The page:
The Australian Education Union (AEU) in Victoria is currently promoting a “week of action” for teachers as part of its discussions with the state Labor government on a new industrial agreement covering public schools.
The union’s initiative would be more accurately described as a “week of diversions.” Suggested activities consist of teachers wearing red clothes to work, downloading an AEU poster for staff rooms, detailing schoolwork done on weekends via social media, and attending an online union meeting to hear a report from the bureaucracy on a recently conducted teacher opinion survey on working conditions and on its behind closed doors discussions with the government on the new industrial agreement.
Negotiated every three to four years, the agreements covering public school teachers’ wages and conditions have served as important mechanisms for advancing the assault on public education that has been undertaken by successive Labor and Liberal governments, state and federal. The AEU works against teachers’ interests, enforcing near zero real wage increases while agreeing to even worse working conditions. The outcome is the current disaster within the public education system, with underfunded schools, increasing privatisation, overworked teachers, and regressive pedagogical measures driven by NAPLAN standardised tests imposed on students.
The development of a new industrial agreement ought to be the trigger for a unified political struggle of teachers, education support (ES) staff and other school workers for decent wages and conditions, and for a genuinely free, accessible, high quality public education system.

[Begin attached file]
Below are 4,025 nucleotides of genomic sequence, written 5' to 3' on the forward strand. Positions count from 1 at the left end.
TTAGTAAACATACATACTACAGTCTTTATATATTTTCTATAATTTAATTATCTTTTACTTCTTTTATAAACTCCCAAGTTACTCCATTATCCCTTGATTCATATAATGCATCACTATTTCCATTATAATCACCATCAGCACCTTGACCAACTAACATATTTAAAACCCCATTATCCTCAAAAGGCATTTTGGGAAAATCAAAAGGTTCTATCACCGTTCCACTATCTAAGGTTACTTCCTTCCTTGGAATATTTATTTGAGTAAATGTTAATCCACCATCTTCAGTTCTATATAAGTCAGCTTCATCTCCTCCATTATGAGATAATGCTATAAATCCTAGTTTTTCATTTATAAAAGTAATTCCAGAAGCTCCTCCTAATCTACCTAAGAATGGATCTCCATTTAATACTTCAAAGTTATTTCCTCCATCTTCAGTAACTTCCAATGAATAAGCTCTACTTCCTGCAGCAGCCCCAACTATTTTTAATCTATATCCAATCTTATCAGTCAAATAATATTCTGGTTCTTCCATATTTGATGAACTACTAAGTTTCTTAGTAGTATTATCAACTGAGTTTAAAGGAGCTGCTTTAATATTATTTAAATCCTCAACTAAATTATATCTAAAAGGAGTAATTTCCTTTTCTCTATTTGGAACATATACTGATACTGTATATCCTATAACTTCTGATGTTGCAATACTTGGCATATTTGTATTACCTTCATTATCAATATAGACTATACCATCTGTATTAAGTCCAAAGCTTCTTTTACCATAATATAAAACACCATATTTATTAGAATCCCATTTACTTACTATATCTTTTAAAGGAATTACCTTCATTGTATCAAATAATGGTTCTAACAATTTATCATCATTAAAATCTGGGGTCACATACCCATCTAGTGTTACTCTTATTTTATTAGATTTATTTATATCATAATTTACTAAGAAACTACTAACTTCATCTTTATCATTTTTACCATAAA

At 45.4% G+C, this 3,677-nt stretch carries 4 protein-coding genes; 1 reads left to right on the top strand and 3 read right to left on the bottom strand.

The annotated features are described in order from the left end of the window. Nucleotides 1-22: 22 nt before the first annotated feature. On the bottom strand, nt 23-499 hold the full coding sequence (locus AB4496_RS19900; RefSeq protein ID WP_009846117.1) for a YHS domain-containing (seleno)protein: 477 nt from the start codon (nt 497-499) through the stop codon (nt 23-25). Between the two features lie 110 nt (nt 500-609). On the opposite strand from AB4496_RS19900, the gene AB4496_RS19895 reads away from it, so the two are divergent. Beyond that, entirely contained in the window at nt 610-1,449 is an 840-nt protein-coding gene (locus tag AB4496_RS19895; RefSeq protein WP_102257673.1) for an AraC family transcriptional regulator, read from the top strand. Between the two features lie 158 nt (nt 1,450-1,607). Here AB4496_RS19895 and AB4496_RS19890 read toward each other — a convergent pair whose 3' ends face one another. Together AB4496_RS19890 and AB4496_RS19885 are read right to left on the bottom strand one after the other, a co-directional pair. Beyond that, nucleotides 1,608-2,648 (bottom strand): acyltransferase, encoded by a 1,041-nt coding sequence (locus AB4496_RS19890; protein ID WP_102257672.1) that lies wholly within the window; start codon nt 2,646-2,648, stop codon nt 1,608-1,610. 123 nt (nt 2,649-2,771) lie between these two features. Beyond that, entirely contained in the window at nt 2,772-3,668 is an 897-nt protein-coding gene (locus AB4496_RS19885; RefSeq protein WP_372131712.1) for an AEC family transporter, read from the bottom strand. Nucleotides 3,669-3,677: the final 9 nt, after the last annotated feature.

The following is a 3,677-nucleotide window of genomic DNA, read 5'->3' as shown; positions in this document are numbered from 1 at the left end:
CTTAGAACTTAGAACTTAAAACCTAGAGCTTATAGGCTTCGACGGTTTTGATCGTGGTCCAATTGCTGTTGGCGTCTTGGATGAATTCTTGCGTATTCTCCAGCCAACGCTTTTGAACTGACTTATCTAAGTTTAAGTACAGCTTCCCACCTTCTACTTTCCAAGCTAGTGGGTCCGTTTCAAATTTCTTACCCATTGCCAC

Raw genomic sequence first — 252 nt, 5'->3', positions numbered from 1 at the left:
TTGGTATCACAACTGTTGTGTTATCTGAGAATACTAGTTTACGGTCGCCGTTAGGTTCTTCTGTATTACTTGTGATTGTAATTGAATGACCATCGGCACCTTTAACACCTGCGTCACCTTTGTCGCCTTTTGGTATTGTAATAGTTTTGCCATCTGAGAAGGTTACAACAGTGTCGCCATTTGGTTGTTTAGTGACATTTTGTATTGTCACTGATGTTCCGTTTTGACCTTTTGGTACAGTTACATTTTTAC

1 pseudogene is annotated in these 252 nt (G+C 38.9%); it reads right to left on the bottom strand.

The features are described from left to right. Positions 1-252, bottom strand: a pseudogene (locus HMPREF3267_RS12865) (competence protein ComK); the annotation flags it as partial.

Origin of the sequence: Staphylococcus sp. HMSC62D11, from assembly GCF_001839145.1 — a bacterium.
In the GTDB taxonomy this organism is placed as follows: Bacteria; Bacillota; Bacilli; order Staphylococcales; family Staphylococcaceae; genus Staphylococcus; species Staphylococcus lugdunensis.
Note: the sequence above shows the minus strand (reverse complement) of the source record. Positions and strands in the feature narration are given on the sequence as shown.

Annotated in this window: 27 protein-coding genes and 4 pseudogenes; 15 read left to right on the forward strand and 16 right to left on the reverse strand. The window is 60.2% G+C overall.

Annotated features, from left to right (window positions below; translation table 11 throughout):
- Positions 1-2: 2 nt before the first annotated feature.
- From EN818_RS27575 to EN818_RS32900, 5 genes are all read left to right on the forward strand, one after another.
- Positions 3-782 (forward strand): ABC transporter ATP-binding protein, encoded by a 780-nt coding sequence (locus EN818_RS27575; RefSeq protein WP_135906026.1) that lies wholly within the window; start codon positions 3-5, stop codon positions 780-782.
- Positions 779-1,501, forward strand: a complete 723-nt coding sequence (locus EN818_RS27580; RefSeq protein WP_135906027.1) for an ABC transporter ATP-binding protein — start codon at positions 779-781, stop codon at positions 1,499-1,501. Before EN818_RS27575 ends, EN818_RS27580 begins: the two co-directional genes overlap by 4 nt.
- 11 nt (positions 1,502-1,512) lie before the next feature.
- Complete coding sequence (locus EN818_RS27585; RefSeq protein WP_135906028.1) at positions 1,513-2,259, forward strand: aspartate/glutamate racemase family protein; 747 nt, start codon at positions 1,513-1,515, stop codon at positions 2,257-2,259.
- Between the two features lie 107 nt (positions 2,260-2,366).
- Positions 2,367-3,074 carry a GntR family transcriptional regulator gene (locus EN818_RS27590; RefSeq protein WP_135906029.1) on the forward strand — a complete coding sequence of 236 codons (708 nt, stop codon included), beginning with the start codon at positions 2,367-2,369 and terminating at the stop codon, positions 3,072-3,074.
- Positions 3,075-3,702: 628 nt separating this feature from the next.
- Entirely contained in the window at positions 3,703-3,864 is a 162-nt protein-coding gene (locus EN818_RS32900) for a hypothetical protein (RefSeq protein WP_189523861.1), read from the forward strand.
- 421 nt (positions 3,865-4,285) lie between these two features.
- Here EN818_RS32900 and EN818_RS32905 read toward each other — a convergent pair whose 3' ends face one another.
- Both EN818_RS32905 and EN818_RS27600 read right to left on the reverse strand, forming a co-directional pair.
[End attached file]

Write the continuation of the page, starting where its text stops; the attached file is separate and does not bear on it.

For AEU officials, however, behind closed doors discussions with state government representatives are about devising how many more so-called productivity concessions and “educational reform” measures they can get away with imposing on teachers and school staff.
According to initial AEU reports, nothing has yet been agreed in the negotiations that have been underway for the last four months. The “log of claims” submitted by the union includes a grab bag of demands, including 7 percent annual wage rises, additional superannuation payments, a cap on class sizes of 20 students and a reduction in weekly face to face teaching time to a maximum of 18 hours, with fewer hours for teachers in the first three years of their career. These measures would amount to a modest contribution towards alleviating the untenable working conditions endured by many teachers—yet it can be safely predicted that not a single one of them will be included in the final agreement signed off on by the AEU and the state government.
Notably absent from the log of claims is any mention of previous workplace concessions imposed by the AEU, which will remain in place without discussion. These include a 2013 agreement provision that fast-tracked “unsatisfactory performance” mechanisms to allow targeted teachers to be sacked in as little as 13 weeks.
Since coming to office in 2014, the Labor government of Premier Daniel Andrews has advanced the interests of big business and finance capital, including through privatisations of public assets and delivering budget surpluses to satisfy the credit ratings agencies. In early 2020, the government was preparing budget cuts totalling $4 billion, however the coronavirus-triggered slump forced it to instead prop up the economy through limited spending measures. Now there is a growing clamour within ruling circles for a return to austerity measures against the working class.